In this little classic, first published in 1977, Ray A. Billington outlines the threecenturylong process of westering that forged the American characteristics of resourcefulness, individualism and democracy, and upward social mobility.
“The American Frontiersman” looks at the mountain men of the fur trade who succumbed to the wilderness world in which they found themselves and in which they were forced to begin the climb upward to civilization once more. In “The Frontier and American Culture” the author suggests that although many backwoodsmen seceded from civilization, others made a heroic effort to perpetuate their culture. And in “Cowboys, Indians, and the Land of Promise” Billington reviews the worldwide myths of the American Westits violence and lawlessness on the one hand and its ripe abundance on the other.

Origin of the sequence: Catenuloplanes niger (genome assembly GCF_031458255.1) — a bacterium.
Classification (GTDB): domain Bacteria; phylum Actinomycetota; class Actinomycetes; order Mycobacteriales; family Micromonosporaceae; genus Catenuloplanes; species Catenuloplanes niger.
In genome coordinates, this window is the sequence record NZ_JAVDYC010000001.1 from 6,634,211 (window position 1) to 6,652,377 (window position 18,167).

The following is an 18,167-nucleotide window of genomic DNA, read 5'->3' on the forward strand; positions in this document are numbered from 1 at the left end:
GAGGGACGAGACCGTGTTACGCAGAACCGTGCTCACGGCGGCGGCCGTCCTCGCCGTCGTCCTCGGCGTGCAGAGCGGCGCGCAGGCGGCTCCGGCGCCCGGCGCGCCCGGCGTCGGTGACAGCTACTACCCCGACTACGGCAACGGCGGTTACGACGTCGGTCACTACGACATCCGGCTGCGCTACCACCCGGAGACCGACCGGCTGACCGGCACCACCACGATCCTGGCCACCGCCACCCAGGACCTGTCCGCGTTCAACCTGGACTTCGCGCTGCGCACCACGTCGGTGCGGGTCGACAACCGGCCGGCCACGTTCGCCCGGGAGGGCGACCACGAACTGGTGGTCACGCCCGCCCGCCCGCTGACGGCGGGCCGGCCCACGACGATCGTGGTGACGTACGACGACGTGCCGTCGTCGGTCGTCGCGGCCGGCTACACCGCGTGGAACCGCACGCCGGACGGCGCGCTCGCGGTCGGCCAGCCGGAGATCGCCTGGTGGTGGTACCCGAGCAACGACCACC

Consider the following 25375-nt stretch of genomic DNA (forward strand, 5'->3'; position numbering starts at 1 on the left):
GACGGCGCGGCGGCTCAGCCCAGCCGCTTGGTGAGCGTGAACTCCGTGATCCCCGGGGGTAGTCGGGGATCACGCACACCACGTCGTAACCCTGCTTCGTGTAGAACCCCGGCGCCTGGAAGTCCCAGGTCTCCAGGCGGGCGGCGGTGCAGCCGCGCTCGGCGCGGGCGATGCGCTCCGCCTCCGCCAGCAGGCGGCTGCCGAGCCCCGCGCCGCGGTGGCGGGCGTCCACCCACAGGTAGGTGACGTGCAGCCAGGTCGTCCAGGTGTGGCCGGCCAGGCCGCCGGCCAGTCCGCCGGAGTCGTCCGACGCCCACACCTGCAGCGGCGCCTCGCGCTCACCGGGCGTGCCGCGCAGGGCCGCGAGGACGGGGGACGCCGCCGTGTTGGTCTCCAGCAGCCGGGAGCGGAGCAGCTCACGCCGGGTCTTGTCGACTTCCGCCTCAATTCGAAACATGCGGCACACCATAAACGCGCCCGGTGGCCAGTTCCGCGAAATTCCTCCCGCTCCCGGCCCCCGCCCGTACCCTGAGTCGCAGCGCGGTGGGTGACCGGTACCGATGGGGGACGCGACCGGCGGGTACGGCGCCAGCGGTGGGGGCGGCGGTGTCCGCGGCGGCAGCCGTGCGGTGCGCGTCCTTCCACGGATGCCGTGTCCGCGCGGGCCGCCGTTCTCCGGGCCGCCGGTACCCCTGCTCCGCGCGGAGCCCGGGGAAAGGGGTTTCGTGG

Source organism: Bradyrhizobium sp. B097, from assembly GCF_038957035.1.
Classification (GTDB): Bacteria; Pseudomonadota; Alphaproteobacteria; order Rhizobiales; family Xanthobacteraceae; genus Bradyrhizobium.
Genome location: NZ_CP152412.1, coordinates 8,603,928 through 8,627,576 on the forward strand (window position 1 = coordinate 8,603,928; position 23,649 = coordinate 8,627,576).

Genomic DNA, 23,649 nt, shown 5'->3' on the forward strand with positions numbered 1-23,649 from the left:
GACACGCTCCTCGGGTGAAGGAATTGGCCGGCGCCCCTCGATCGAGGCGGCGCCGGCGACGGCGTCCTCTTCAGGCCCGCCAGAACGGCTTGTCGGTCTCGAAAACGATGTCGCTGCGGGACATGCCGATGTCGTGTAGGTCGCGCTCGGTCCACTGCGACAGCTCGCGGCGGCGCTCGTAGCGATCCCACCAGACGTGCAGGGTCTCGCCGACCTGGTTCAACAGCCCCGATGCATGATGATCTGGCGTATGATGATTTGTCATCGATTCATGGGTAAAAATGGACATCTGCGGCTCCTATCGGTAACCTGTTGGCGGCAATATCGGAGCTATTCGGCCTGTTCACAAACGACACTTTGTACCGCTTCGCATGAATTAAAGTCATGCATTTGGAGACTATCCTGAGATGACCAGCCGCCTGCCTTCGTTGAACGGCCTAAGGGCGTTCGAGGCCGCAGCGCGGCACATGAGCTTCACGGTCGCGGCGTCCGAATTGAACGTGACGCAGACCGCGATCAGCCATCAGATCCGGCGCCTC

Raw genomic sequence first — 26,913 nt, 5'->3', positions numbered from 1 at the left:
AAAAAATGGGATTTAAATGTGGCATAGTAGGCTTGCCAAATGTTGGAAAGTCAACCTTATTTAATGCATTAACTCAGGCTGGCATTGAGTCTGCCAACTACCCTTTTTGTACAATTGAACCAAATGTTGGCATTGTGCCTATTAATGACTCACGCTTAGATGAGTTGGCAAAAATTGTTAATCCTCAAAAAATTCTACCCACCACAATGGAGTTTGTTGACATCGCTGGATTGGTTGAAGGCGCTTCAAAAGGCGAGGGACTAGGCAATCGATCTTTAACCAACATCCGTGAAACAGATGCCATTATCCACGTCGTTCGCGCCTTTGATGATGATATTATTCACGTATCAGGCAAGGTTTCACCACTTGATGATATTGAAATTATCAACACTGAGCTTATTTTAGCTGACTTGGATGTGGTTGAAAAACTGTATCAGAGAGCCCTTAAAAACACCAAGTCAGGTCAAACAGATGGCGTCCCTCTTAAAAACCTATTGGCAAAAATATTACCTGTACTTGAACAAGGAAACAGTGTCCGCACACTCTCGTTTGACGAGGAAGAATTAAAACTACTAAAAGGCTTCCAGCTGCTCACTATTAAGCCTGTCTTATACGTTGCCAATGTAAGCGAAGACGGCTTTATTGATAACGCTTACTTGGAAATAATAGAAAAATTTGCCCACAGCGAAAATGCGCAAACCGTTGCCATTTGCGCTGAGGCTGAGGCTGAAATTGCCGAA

|Publisher:||Texas A&M University Press|
|Series:||Elma Dill Russell Spencer Series in the West and Southwest , #3|
|Edition description:||1st ed|
|Product dimensions:||5.51(w) x 8.66(h) x (d)|
About the Author
RAY A. BILLINGTON served as the first president of the Western History Association and was a teacher of history for many years. He was the author of a number of other works, including Frederick Jackson Turner, Allan Nevins on History, America’s Frontier Story, and Westward Expansion.